By Michael N. Ciampo
When we hear this sequence of words – raise, rotate, and extend – we think back on our initial training in aerial operations for the movement of the aerial or tower ladder. Most of us were taught that we do each movement in succession with slow, steady, and deliberate movements as we gingerly operate the control handles. It was very easy to grasp out on the training ground, where we first learned to operate the machinery; but when we added some obstructions like tree branches, street lights, and wires, operating became more difficult and dangerous. Add to that pulling up to a fire with people trapped at the windows, and things become a little more hectic for the operator. So, let’s look at our sequence and see if we can raise our level of expertise in operator actions.
Pedestal and bucket controls. Right now, if you were blindfolded and placed on your apparatus pedestal or bucket, could you identify each of the control handles? When we teach firefighters how to operate the controls, we should have them memorize the positions of the handles so when they are in a tight spot with their eyes focused on the objective they won’t have to look down and see which lever is which. The same holds true for members operating the bucket and when using the electronic monitor nozzle controls. Learn their location and operational functions; being blasted with a water stream and debris bouncing back off the building’s wall because you couldn’t go from straight stream to a narrow fog pattern as you moved from window to window can injure a firefighter and cause a structural problem. Draw a diagram of both control mechanisms for study purposes, and then put it on the operator’s exam. Learn your apparatus!
Raise. Whether operating an aerial or a tower ladder, all members qualified to work the pedestal or bucket should learn a simple technique for clearing the cradle. While training, teach your members how many seconds it takes to clear the cradle so that the pedestal or bucket operator can watch the victims, obstructions, and fire conditions from the start. As both operators get to their positions, they should first glance at the ladder or boom, especially near the cradle, to make sure no tools or appliances could impede operations. Then they can start focusing on their objective without staring at the cradle and missing something that’s happening above them. Of course, you can add a few seconds to your timeline to make sure it’s clear of the cradle when teaching this technique. It seems like a simple enough tactic to learn and follow, but time after time, you’ll see pedestal and bucket operators stop their movements to see if they’ve cleared the cradle.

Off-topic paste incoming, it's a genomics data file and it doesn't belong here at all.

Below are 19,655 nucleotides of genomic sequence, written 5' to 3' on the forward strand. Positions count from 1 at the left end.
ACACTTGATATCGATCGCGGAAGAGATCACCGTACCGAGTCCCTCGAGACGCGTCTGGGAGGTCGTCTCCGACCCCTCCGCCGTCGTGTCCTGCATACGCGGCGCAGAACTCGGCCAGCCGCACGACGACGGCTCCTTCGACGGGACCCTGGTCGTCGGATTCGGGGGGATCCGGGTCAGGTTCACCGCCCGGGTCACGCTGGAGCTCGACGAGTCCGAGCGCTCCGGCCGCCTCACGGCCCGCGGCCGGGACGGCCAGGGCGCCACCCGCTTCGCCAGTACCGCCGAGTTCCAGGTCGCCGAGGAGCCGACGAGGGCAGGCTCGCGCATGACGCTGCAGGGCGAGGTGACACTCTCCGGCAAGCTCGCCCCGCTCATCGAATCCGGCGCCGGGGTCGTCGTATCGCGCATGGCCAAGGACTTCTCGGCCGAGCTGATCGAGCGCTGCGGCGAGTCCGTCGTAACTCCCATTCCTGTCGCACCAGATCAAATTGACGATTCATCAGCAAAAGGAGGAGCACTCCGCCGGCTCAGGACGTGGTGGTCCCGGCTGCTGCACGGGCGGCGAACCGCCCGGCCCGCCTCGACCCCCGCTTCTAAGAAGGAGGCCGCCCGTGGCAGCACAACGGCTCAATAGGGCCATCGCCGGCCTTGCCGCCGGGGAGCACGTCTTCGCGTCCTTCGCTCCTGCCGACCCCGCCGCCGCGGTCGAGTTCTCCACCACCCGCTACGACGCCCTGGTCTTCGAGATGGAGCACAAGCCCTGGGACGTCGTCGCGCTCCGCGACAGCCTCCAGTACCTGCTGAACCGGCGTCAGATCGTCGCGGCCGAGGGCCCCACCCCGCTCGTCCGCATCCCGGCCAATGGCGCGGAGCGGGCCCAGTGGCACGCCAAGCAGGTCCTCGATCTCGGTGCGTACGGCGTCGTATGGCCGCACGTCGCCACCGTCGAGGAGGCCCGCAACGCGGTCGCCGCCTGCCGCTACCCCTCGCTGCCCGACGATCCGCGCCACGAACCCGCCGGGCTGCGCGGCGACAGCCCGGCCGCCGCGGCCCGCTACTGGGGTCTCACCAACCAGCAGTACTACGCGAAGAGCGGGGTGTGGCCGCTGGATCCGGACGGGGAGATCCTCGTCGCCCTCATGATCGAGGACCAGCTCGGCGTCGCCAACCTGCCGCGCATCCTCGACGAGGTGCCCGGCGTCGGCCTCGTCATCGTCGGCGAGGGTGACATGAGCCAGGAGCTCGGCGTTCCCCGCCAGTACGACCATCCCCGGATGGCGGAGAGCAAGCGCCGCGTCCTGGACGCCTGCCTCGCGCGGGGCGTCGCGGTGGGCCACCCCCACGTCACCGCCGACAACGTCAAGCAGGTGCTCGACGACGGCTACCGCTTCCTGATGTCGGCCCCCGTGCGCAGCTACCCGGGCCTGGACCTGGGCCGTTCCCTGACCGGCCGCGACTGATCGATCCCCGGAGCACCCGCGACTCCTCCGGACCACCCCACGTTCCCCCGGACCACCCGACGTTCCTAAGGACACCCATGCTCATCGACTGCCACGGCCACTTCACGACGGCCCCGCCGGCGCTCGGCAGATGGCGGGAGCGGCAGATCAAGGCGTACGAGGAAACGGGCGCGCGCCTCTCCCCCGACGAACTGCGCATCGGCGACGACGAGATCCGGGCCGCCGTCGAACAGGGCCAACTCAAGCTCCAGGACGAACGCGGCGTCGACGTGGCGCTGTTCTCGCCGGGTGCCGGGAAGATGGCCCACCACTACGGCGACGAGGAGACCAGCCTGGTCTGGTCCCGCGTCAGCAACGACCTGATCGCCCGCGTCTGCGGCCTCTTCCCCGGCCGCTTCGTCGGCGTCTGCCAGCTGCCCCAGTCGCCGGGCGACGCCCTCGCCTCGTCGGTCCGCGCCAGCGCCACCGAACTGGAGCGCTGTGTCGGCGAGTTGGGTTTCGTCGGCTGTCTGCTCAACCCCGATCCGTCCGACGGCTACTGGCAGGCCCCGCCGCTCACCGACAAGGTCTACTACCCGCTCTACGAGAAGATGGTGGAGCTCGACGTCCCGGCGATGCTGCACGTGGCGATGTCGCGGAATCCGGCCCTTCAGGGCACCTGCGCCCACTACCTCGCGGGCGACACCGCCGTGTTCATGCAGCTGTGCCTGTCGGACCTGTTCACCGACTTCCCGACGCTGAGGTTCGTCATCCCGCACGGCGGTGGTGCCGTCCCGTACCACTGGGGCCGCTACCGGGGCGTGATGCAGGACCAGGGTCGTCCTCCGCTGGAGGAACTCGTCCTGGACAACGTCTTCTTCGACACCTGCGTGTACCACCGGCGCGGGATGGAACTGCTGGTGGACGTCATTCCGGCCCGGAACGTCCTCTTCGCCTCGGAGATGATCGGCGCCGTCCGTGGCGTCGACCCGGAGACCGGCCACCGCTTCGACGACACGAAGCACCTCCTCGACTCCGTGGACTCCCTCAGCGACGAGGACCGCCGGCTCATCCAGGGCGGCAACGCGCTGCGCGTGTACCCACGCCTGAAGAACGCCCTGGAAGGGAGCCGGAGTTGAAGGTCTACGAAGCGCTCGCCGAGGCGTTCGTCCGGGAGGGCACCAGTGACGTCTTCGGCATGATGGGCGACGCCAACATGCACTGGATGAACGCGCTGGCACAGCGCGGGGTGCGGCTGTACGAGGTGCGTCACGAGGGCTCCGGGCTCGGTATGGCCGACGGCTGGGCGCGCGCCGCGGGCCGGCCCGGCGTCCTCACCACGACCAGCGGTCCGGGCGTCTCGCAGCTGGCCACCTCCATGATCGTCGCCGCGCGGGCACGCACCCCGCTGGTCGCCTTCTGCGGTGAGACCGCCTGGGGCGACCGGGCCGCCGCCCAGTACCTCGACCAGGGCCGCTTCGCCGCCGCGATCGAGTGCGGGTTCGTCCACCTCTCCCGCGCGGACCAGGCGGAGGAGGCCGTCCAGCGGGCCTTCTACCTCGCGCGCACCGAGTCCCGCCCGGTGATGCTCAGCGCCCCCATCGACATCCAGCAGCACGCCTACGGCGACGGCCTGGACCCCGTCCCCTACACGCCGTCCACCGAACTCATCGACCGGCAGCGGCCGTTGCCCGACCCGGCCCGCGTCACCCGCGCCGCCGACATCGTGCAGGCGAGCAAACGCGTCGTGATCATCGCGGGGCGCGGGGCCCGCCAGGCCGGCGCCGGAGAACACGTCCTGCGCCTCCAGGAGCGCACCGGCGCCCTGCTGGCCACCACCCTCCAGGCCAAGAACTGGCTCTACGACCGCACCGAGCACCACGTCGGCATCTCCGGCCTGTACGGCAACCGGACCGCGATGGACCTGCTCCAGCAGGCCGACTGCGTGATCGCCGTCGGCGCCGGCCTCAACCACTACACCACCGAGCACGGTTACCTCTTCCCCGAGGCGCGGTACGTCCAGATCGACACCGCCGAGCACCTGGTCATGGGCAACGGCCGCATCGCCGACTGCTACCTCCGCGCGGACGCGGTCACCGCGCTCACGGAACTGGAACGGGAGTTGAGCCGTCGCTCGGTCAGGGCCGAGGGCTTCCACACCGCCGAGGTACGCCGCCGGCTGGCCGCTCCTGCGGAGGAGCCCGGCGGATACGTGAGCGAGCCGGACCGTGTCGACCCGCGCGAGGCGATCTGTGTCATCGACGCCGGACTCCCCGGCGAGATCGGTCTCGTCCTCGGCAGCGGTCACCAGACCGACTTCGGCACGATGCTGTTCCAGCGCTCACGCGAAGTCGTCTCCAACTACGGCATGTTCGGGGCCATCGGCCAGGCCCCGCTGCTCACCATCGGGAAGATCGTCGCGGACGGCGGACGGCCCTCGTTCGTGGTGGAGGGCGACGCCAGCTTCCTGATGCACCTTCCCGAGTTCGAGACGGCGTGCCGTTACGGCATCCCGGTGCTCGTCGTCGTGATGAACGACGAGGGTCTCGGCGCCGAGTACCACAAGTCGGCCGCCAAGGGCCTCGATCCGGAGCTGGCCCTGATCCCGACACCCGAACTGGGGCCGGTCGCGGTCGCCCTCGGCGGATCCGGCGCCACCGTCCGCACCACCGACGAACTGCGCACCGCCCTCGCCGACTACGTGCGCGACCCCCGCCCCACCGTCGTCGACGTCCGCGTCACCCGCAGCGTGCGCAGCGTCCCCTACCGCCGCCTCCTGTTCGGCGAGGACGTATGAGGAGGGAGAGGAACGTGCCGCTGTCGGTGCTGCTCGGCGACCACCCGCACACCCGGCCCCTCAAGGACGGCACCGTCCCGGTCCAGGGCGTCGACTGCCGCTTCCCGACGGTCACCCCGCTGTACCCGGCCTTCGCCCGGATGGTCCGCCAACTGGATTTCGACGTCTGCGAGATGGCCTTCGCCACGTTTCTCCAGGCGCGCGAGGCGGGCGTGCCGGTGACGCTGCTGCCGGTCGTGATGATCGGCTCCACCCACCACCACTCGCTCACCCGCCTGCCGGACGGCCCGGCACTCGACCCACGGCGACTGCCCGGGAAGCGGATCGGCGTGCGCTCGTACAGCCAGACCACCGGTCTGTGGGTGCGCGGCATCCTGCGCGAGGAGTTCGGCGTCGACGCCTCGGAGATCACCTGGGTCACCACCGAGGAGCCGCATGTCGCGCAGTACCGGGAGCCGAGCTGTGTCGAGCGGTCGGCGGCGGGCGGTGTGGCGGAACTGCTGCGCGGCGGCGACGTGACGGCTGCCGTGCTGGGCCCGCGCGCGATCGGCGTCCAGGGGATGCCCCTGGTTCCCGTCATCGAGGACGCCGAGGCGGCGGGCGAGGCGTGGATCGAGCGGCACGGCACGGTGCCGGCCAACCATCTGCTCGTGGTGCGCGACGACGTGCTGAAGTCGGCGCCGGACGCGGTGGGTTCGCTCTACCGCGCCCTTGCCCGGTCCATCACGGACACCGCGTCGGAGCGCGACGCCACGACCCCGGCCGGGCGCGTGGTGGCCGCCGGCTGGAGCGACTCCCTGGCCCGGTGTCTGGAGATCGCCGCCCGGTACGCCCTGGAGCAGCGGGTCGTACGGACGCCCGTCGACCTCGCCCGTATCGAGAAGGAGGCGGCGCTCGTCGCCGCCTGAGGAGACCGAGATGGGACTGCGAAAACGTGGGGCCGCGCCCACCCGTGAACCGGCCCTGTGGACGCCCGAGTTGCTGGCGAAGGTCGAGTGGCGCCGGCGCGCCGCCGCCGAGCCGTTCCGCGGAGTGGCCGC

Rotate. Once you’ve cleared the cradle, you’re ready to start rotating to your objective. You might have to do two movements at once to avoid some overhead obstructions. There have been many times when you clear the cradle and start rotating and immediately have to continue raising the aerial or boom to clear a tree branch or street sign. Or, you come out of the cradle and have to go to a steep angle before you can even rotate and then lower it back to your objective once you clear the obstruction. If a cable television or phone wire is present, you may have to rotate and then lower the aerial or boom below the wire to reach the building. You can rotate and elevate the aerial or boom simultaneously; doing both at the same time might slow the overall speed of the apparatus, but you will have to rely on this tactic in certain fireground conditions.
Extend. Now that the aerial is in line with your objective, you’re ready to extend the ladder. Remember, if you are extending to a window, try to have both rails of the ladder in line with the window. You don’t want to come up to a window on an angle, although this happens frequently because of apparatus positioning on the fireground. In this position, the ladder can twist at the tip and fail if overloaded, so use caution.
While extending, you might encounter tree branches. Smaller branches will snap or bend when you extend through them, but use caution: Some have gotten caught in between the rails and snapped, falling to the ground on personnel operating there. A chain saw has been used to remove some larger limbs to get aerials and towers into position. At times, you will have to perform two movements at once: elevating and extending or extending and rotating. Proceed with caution and with smooth control handle coordination to avoid a whiplashing effect when a sudden stop occurs. This is also true with a tower ladder, except that with many rigs three movements can be done simultaneously. The key is to be smooth with the controls to avoid erratic movements of the boom.
In some apparatus, you can manually control your speed by limiting sensors. Many rigs now have three speeds – fast, medium, and slow – which can help in each of your movements. Switching to a slow speed when approaching the window or lowering the ladder to the roof level or when operating near wires will ensure safe operations. Training is the key for operator success. Don’t be afraid to throw the ladder at your next automatic fire alarm or at a building with obstructions or obstacles. Let’s all try to raise our skills to a higher level, to pay tribute to our fallen.
MICHAEL N. CIAMPO is a 31-year veteran of the fire service and a lieutenant in the Fire Department of New York. Previously, he served with the District of Columbia Fire Department. He has a bachelor’s degree in fire science from John Jay College of Criminal Justice in New York City. He is the lead instructor for the FDIC Truck Essentials H.O.T. program. He wrote the Ladders and Ventilation chapters for Fire Engineering’s Handbook for Firefighter I and II (Fire Engineering, 2009) and the Bread and Butter Portable Ladders DVD and is featured in “Training Minutes” truck company videos on www.FireEngineering.com.
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